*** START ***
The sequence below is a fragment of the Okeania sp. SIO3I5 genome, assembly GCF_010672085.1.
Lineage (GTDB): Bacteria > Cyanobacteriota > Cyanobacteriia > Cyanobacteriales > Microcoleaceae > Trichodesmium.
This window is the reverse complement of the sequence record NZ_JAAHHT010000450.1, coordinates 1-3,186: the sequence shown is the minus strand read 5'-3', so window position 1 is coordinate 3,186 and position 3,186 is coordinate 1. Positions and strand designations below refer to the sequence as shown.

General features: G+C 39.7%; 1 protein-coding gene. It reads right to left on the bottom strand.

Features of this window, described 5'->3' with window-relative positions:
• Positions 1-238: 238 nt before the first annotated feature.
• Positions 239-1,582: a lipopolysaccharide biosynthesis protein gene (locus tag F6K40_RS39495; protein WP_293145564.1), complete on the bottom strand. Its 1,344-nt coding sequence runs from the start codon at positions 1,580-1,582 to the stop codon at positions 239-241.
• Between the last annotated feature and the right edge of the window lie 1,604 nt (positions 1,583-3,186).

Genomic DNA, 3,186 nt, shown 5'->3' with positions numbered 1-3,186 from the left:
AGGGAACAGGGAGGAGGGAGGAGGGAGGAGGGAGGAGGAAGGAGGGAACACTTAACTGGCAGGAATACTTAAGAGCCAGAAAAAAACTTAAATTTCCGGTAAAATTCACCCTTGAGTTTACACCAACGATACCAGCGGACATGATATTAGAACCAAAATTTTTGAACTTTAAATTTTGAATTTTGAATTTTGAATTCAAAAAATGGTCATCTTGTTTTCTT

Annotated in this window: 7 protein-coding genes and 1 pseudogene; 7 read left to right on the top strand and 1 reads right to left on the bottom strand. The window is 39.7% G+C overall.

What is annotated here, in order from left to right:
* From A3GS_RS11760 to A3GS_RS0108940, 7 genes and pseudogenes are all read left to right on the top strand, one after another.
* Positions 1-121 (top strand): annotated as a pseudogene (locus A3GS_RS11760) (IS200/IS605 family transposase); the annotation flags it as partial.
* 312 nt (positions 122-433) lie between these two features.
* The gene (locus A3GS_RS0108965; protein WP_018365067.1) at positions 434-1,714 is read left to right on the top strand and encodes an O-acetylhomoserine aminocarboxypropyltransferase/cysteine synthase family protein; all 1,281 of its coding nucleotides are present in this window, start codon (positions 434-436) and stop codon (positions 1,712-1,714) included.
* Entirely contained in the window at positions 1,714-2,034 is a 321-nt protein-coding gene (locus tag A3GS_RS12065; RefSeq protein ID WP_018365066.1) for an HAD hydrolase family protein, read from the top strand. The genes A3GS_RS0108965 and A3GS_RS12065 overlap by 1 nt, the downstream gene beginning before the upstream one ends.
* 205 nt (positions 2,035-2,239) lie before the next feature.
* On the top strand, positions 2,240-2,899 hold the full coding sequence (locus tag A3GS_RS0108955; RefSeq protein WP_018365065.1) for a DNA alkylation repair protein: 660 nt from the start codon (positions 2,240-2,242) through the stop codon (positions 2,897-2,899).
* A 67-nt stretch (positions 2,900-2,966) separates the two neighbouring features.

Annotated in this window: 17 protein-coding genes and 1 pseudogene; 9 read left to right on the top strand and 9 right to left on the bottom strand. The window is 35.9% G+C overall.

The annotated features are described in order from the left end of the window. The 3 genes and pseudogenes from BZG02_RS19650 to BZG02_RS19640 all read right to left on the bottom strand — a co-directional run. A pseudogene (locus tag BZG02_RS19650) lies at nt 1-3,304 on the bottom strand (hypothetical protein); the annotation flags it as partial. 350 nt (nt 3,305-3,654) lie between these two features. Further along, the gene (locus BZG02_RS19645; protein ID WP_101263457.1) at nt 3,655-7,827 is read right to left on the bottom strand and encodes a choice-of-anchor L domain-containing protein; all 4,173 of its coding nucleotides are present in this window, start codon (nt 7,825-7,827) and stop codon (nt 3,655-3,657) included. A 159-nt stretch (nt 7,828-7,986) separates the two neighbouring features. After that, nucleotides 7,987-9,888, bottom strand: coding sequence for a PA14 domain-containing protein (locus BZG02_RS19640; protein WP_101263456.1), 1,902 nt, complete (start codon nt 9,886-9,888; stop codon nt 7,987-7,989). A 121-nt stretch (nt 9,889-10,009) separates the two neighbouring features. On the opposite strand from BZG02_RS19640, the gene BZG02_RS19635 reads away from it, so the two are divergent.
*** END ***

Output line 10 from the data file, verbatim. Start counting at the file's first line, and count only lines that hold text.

AGGGAACAGGGAGGAGGGAGGAGGGAGGAGGGAGGAGGAAGGAGGGAACACTTAACTGGCAGGAATACTTAAGAGCCAGAAAAAAACTTAAATTTCCGGTAAAATTCACCCTTGAGTTTACACCAACGATACCAGCGGACATGATATTAGAACCAAAATTTTTGAACTTTAAATTTTGAATTTTGAATTTTGAATTCAAAAAATGGTCATCTTGTTTTCTT